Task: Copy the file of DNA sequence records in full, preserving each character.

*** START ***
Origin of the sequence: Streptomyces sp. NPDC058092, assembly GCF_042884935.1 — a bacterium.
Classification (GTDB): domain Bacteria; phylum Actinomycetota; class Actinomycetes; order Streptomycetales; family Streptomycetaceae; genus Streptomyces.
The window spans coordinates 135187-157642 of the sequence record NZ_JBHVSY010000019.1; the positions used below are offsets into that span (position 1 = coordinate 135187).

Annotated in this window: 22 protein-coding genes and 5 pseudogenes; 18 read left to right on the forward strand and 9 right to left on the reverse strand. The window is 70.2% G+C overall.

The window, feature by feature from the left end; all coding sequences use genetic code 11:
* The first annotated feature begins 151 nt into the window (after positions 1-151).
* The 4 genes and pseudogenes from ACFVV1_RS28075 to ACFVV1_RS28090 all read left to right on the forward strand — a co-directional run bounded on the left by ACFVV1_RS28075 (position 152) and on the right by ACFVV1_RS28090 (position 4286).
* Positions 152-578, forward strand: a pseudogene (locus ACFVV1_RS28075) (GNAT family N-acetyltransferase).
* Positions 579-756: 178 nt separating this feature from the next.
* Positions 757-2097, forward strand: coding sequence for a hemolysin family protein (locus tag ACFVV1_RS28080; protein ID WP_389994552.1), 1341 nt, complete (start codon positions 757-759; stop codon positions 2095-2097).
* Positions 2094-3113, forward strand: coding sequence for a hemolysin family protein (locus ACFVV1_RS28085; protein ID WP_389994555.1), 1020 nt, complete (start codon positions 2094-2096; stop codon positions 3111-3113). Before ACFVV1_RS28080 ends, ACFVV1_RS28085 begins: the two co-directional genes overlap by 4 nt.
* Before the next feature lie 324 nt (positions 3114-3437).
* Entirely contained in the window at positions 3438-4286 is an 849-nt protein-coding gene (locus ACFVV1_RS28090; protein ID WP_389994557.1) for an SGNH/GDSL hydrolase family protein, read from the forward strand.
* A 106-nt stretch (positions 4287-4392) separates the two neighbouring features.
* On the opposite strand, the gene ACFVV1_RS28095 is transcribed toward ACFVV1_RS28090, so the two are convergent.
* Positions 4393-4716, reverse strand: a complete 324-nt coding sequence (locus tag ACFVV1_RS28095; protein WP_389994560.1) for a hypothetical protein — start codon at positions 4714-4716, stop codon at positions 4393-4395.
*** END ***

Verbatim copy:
Origin of the sequence: Streptomyces sp. NPDC058092, assembly GCF_042884935.1 — a bacterium.
Classification (GTDB): domain Bacteria; phylum Actinomycetota; class Actinomycetes; order Streptomycetales; family Streptomycetaceae; genus Streptomyces.
The window spans coordinates 135187-157642 of the sequence record NZ_JBHVSY010000019.1; the positions used below are offsets into that span (position 1 = coordinate 135187).

Annotated in this window: 22 protein-coding genes and 5 pseudogenes; 18 read left to right on the forward strand and 9 right to left on the reverse strand. The window is 70.2% G+C overall.

The window, feature by feature from the left end; all coding sequences use genetic code 11:
* The first annotated feature begins 151 nt into the window (after positions 1-151).
* The 4 genes and pseudogenes from ACFVV1_RS28075 to ACFVV1_RS28090 all read left to right on the forward strand — a co-directional run bounded on the left by ACFVV1_RS28075 (position 152) and on the right by ACFVV1_RS28090 (position 4286).
* Positions 152-578, forward strand: a pseudogene (locus ACFVV1_RS28075) (GNAT family N-acetyltransferase).
* Positions 579-756: 178 nt separating this feature from the next.
* Positions 757-2097, forward strand: coding sequence for a hemolysin family protein (locus tag ACFVV1_RS28080; protein ID WP_389994552.1), 1341 nt, complete (start codon positions 757-759; stop codon positions 2095-2097).
* Positions 2094-3113, forward strand: coding sequence for a hemolysin family protein (locus ACFVV1_RS28085; protein ID WP_389994555.1), 1020 nt, complete (start codon positions 2094-2096; stop codon positions 3111-3113). Before ACFVV1_RS28080 ends, ACFVV1_RS28085 begins: the two co-directional genes overlap by 4 nt.
* Before the next feature lie 324 nt (positions 3114-3437).
* Entirely contained in the window at positions 3438-4286 is an 849-nt protein-coding gene (locus ACFVV1_RS28090; protein ID WP_389994557.1) for an SGNH/GDSL hydrolase family protein, read from the forward strand.
* A 106-nt stretch (positions 4287-4392) separates the two neighbouring features.
* On the opposite strand, the gene ACFVV1_RS28095 is transcribed toward ACFVV1_RS28090, so the two are convergent.
* Positions 4393-4716, reverse strand: a complete 324-nt coding sequence (locus tag ACFVV1_RS28095; protein WP_389994560.1) for a hypothetical protein — start codon at positions 4714-4716, stop codon at positions 4393-4395.